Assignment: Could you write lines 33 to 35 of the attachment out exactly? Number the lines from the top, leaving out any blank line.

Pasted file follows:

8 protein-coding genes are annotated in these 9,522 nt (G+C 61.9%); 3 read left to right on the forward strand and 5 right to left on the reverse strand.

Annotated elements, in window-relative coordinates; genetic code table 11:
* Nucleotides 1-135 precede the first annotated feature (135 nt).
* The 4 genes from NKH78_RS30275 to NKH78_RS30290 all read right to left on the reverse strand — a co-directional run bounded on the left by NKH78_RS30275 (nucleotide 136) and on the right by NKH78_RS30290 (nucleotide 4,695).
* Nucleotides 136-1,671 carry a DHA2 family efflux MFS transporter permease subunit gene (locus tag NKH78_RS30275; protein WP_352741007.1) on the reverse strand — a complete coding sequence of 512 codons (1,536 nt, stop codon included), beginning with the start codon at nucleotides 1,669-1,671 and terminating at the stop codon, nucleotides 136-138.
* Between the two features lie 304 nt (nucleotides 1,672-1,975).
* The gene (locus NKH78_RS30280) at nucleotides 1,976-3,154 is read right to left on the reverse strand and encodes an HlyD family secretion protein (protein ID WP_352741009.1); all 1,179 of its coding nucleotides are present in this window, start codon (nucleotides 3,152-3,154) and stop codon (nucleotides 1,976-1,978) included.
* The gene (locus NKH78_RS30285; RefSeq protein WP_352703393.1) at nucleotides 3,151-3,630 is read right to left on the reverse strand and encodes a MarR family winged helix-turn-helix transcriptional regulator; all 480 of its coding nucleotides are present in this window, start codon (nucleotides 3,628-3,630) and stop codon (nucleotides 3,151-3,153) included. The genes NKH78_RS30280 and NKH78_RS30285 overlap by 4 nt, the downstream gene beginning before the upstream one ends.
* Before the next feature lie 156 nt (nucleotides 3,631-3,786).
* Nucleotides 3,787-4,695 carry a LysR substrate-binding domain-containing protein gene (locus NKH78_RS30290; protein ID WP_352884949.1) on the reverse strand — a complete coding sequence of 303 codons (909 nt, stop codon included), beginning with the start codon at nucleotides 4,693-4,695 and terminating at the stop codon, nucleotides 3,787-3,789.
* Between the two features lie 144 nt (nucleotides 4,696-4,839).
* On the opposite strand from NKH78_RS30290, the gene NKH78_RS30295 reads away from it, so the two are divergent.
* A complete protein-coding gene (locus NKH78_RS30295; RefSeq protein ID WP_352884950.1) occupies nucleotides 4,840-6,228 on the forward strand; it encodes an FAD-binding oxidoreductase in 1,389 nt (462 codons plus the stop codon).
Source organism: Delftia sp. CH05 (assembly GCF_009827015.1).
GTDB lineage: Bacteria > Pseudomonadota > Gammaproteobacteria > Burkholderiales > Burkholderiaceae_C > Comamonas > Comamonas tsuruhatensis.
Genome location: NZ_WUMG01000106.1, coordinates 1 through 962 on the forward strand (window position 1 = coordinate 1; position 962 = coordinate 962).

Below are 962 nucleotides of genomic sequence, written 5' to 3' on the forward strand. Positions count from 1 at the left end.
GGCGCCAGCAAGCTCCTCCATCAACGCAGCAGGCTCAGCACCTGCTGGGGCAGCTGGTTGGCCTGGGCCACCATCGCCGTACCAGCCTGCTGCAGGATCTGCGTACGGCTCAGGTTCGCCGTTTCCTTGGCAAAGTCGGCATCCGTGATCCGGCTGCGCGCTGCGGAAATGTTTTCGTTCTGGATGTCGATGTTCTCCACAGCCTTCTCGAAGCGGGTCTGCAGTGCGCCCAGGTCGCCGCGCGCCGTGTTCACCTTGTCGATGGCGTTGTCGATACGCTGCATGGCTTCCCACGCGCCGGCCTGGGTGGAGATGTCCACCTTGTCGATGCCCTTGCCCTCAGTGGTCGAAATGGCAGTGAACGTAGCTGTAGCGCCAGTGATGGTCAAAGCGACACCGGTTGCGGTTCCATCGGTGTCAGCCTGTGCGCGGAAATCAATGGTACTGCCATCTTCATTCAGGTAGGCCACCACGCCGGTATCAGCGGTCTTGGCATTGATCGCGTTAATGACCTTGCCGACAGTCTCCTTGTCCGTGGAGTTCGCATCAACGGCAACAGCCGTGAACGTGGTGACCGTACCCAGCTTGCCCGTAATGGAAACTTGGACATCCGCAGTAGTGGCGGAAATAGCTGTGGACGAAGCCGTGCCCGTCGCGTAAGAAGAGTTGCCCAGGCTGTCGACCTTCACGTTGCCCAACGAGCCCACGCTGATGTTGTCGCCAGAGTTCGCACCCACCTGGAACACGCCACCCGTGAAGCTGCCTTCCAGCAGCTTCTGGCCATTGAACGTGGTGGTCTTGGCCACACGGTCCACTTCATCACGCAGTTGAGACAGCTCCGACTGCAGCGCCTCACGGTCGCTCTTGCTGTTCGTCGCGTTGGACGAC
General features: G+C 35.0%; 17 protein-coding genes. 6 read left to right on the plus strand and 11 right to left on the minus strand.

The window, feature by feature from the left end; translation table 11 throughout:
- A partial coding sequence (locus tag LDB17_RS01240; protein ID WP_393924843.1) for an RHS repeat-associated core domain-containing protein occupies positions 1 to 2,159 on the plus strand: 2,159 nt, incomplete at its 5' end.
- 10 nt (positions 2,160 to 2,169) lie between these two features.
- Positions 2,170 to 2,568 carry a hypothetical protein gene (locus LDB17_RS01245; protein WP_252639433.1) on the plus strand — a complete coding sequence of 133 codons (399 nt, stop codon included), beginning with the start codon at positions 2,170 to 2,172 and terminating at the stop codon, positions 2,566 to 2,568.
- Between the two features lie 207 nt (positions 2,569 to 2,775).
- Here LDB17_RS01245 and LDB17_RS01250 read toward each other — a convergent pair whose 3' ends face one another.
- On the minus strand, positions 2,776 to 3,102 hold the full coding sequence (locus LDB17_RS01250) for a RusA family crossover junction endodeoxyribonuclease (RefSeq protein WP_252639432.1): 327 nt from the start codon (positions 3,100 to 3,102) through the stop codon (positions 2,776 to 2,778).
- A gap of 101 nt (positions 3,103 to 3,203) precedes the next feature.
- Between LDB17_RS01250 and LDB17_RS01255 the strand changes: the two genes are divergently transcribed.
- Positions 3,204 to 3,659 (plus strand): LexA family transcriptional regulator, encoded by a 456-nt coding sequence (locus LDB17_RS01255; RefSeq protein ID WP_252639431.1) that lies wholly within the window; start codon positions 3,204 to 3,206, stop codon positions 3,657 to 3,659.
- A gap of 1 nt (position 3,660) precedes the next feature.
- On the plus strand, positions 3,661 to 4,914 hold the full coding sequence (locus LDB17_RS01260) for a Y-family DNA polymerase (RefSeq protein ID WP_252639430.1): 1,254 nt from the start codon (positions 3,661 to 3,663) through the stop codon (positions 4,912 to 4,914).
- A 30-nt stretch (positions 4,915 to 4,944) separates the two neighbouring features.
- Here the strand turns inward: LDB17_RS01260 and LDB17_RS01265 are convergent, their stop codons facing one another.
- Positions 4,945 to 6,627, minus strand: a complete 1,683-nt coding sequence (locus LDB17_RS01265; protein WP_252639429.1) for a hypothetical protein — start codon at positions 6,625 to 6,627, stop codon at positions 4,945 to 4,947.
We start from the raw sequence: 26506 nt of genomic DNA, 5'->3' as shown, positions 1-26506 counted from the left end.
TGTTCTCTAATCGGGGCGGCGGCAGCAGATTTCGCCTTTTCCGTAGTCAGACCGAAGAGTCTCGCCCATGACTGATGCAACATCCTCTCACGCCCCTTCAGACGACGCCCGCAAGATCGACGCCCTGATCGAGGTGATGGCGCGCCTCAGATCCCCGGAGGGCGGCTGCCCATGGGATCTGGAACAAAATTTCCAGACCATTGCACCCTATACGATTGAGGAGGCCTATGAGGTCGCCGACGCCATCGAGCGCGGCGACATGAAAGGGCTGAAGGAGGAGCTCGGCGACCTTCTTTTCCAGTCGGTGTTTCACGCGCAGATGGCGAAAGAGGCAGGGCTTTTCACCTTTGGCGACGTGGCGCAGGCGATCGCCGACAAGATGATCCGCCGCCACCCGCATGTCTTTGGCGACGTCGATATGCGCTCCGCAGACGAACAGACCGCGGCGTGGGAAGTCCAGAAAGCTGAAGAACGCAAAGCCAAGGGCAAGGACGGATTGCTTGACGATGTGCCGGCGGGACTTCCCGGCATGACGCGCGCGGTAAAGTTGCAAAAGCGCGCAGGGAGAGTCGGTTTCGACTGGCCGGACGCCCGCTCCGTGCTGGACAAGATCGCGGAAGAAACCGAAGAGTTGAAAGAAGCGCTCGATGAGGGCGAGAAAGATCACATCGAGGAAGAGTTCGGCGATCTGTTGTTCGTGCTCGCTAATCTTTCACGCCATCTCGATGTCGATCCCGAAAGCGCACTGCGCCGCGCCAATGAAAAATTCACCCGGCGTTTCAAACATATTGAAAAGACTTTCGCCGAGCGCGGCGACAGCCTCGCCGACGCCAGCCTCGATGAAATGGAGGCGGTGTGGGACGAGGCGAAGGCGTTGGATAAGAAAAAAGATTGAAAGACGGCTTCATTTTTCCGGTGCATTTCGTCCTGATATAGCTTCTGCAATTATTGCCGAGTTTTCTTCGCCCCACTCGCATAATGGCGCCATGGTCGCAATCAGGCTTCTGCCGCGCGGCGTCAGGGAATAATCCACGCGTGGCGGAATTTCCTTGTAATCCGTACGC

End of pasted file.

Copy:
- Here the strand turns inward: LDB17_RS01260 and LDB17_RS01265 are convergent, their stop codons facing one another.
- Positions 4,945 to 6,627, minus strand: a complete 1,683-nt coding sequence (locus LDB17_RS01265; protein WP_252639429.1) for a hypothetical protein — start codon at positions 6,625 to 6,627, stop codon at positions 4,945 to 4,947.
We start from the raw sequence: 26506 nt of genomic DNA, 5'->3' as shown, positions 1-26506 counted from the left end.